6. If none of this works, and you have to hit or be hit. Take the person out, quickly and with focus. You only really get one shot so make it count. But remember, if you are visiting a group and you are by yourself or with only a couple of people, there are many many more people that will try and take you out after that, so be prepared. If you take one person on, you take all of them on.

Before I conclude, I must apoligise as this article is very generalised and subjective. However, I know that if I was able to have an article like this when i was first starting out capoeira, it would definately help me understand so much more about what was appropriate in a capoeira game and what wasnt.

Please, if anyone has any questions, queries or comments, they are more than welcome!

here is a video of our group, the associacao de capoeira mestre bimba. Believe it or not, all of these guys are friends and are just playing around. Its pretty scary when they are actually out to get you.

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5 Comments For This Post

  1. Yan Says:

    brilliant jogo duro. I noticed that the claping doesn’t follow the usual 3claps pause 3 claps rythm. Is this peculiar to the group or to this type of game? Finally what does turma de bamba mean?
    thank you

  2. dc capoeira Says:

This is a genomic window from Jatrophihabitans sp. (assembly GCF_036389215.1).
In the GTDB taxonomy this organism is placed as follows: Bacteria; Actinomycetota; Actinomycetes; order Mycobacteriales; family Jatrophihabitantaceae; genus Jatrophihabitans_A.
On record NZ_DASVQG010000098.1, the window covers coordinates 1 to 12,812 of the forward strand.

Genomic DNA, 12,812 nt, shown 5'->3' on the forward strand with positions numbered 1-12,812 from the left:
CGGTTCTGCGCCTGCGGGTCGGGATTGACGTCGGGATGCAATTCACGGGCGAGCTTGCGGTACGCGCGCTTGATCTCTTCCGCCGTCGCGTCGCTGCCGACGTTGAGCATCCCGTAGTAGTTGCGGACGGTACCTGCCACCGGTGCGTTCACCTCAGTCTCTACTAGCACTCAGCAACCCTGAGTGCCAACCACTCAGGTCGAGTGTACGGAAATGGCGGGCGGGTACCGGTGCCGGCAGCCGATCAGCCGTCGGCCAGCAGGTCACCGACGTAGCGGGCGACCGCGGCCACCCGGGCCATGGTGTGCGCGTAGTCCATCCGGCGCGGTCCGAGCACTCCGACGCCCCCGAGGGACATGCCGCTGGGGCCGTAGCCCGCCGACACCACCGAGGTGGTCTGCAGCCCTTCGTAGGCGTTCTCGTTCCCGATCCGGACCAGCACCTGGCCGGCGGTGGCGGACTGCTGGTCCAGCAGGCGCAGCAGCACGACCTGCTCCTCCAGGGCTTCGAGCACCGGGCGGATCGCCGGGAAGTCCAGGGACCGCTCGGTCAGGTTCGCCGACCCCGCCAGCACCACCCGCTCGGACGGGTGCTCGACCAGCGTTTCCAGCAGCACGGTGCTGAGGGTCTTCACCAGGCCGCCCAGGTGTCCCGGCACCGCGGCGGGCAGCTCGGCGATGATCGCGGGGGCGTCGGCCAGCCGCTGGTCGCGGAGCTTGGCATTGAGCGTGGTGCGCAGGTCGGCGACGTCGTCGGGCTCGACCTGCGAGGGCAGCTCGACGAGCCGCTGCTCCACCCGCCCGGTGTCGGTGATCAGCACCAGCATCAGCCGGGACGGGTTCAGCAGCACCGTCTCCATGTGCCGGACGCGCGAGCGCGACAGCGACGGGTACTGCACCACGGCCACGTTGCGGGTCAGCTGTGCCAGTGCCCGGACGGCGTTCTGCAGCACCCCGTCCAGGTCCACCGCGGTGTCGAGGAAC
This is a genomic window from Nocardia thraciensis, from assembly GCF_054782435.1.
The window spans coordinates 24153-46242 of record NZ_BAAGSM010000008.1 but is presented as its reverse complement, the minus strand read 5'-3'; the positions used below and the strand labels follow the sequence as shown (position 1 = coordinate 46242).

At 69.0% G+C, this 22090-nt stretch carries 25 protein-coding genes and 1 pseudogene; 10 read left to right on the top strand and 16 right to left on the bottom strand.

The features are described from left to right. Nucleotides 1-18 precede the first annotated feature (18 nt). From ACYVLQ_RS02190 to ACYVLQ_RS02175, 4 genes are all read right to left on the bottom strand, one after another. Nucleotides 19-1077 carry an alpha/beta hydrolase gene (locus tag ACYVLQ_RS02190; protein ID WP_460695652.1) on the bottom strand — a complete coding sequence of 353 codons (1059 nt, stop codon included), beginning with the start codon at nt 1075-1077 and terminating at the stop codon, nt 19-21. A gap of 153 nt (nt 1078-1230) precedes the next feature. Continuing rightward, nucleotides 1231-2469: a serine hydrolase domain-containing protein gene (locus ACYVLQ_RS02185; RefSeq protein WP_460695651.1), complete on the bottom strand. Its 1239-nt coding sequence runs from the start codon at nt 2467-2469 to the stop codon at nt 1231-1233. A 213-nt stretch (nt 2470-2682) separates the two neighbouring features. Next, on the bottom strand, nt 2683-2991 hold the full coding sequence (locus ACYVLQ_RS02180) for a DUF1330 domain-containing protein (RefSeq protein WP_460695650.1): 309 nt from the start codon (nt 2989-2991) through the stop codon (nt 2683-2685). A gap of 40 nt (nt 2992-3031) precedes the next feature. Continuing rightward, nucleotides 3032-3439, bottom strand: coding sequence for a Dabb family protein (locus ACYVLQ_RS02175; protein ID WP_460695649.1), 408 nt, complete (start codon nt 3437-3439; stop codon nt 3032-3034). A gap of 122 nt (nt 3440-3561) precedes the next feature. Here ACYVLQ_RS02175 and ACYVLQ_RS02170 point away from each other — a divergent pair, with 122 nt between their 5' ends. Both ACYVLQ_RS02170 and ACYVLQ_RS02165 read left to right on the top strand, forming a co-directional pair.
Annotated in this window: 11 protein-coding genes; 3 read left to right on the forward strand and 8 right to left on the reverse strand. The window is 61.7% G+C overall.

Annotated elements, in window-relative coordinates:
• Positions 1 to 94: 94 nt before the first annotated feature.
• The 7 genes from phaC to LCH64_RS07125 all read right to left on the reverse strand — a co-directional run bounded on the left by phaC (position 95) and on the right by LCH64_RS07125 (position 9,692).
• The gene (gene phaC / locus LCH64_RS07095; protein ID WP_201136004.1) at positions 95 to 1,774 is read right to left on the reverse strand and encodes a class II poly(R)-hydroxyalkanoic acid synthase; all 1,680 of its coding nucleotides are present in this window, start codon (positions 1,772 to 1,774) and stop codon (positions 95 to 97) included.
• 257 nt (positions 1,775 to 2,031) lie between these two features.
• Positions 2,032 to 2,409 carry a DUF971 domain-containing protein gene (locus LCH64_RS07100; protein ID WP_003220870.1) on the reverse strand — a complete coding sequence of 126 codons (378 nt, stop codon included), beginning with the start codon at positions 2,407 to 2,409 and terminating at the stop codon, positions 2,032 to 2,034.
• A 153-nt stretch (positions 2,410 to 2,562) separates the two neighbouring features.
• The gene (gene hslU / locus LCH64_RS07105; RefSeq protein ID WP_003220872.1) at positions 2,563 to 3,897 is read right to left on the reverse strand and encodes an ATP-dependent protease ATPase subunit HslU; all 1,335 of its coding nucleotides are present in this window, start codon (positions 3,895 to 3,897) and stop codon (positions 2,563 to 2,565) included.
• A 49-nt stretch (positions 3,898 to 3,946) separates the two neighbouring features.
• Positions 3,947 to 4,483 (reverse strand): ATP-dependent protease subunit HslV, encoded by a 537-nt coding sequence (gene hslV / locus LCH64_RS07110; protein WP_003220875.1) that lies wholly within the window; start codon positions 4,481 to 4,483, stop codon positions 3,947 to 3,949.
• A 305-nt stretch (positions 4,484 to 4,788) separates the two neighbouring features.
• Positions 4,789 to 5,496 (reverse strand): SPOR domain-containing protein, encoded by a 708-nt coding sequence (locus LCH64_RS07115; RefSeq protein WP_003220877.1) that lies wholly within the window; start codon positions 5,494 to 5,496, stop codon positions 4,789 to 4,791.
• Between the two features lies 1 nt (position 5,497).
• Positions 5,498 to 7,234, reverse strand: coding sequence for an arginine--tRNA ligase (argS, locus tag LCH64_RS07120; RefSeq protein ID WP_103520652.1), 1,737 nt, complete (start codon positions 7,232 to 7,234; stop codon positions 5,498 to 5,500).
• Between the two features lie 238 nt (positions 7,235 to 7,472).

this is a good description of what to expect and how to act in a roda. I started a blog recently for our capoeira group in washington, DC. our teacher emphasized that if you visit another school, you should watch and observe their ettiquete before you jump in.

  3. chan Says:

    hey yan, bamba is a person who is typically considered to be very good at capoeira, turma means team, the different clap is what is considered as more tuned towards what they call a ‘clave’ beat. Its like an offbeat, which is very commonly used in contemporary capoeira circles.

  4. Baqueta Says:

    Interesting article!! Although it is very hard to set guidelines for these types of situations because there is such a great variety in values and opinions between different groups, roda’s and capoeiristas, the guidelines you set could offer some good help for a beginning capoeirista. However, it all comes down to experience. The more roda’s you attend, the more you will know what the right step is to continue. But I think the most important thing is to never assume you know what is going to happen if you act in certain way. You can never be completely sure. Like dc capoeira said, try and observe the ettiquete of the roda and most important, show respect.

  5. Kate Says:

    Wow, this is a very nicely written article about capoeira. I do agree, lines blur and sometimes it does get hard to tell. But then again, with some very angry people, even chess games can turn into a really violent battle. 😉